Heroin Overdose is Deadly
Heroin is a synthetic, highly addictive opioid that can produce intense feelings of euphoria. When taken in excessive amounts or in combination with other drugs, heroin can depress normal functions such as breathing and heart rate until they eventually stop, resulting in death. In the United States, roughly 116 people a day die from opioid-related drug overdoses, such as those resulting from heroin use. Overdoses are no respecter of age, gender, or status. Addiction affects us all equally, and those using opioids are at the greatest risk for drug overdose. In 2014, more than 11,000 hospitalizations occurred for unintentional, heroin-related poisonings. Many of those people do not survive.
As heroin use has increased, so have heroin-related overdose deaths:
- Nearly 15,500 people died of a heroin overdose in 2016.
- Heroin-related overdose deaths increased fivefold from 2010 to 2016.
- From 2015 to 2016, heroin overdose death rates increased by nearly 20%.
- During 2016, around 948,000 people in the United States used heroin in the past year.
- The United States accounts for approximately 25% of the estimated number of drug-related deaths worldwide, including overdose deaths.
Past misuse of prescription opioids is the strongest risk factor for starting heroin use. Prescription opioids slow the central nervous system to produce a calming effect. These substances are often prescribed to relieve pain. They are often recreationally misused by people with addictions or substance use disorders.
The facts about prescription opioids and heroin use:
- Over 9 out of 10 people using heroin also used at least one other substance.
- Nearly 80% of heroin users reported misusing prescription opioids prior to heroin.
- Among people presenting for opioid addiction treatment (including heroin) roughly 2 out of 3 started with prescription opioids.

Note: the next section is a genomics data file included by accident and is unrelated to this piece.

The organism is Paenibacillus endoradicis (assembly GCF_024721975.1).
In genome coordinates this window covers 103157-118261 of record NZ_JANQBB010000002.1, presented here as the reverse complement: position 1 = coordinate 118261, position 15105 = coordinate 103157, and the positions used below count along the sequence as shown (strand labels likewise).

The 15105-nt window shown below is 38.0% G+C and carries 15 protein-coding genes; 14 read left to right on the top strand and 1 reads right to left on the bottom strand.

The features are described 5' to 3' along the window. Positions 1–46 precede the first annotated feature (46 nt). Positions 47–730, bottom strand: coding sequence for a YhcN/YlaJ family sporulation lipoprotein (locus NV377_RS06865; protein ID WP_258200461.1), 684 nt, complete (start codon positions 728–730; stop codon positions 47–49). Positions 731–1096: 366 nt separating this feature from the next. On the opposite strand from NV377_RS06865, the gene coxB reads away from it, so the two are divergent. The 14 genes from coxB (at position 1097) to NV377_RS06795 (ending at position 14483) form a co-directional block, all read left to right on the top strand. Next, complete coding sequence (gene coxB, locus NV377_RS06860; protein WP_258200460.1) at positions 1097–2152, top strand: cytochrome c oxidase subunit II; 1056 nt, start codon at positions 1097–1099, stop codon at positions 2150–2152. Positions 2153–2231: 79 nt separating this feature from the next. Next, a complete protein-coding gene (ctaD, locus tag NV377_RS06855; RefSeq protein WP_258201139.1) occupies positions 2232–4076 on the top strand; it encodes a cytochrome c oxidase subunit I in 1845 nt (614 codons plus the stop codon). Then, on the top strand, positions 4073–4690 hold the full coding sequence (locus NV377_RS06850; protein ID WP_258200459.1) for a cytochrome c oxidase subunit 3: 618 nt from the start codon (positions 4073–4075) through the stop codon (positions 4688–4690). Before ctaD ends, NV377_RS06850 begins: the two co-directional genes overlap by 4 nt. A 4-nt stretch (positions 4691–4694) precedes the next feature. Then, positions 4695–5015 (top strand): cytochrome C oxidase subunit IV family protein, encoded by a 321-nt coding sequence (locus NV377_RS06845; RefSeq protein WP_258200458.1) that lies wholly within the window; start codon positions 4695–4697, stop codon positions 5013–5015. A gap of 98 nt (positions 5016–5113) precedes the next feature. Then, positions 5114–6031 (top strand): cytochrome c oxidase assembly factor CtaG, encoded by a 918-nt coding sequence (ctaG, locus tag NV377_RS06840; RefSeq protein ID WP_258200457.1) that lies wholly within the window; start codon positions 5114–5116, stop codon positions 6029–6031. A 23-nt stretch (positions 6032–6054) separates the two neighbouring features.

You Can Save a Life
Action taken as soon as possible could save a life. If you think someone has overdosed, knowing how to respond is crucial. Immediately activate the response plan for an opioid overdose if you see any of these signs. (This information is not a substitute for more detailed training. You can find more information on SAMHSA’s website.)
How to Respond Quickly to an Overdose:
- Before you act, check for dangers such as needles.
- Call an ambulance, tell the operator your location, and stay on the line.
- Try to get a response from the person by calling their name and/or by rubbing your knuckles firmly across their breastbone.
- If you can’t get a response, put them in the recovery position allowing their airways to remain open.
Naloxone (also known by one of the brands Narcan®) is the life-saving drug used by paramedics to revive people who have overdosed on opioid drugs. If you have Naloxone, administer the dose and note the time for paramedics. Sometimes, multiple doses may be required.
Break the Stigma
As an organization, we will continue to disrupt the stigma associated with heroin overdose, and spread the message that the tragedy of overdose death is preventable. Remember: recovery is possible. Together, we can reduce the stigma of overdose, addiction, and recovery.
If you or a loved one is struggling with heroin addiction, the solution is as close as your phone. Call (844) 211-9059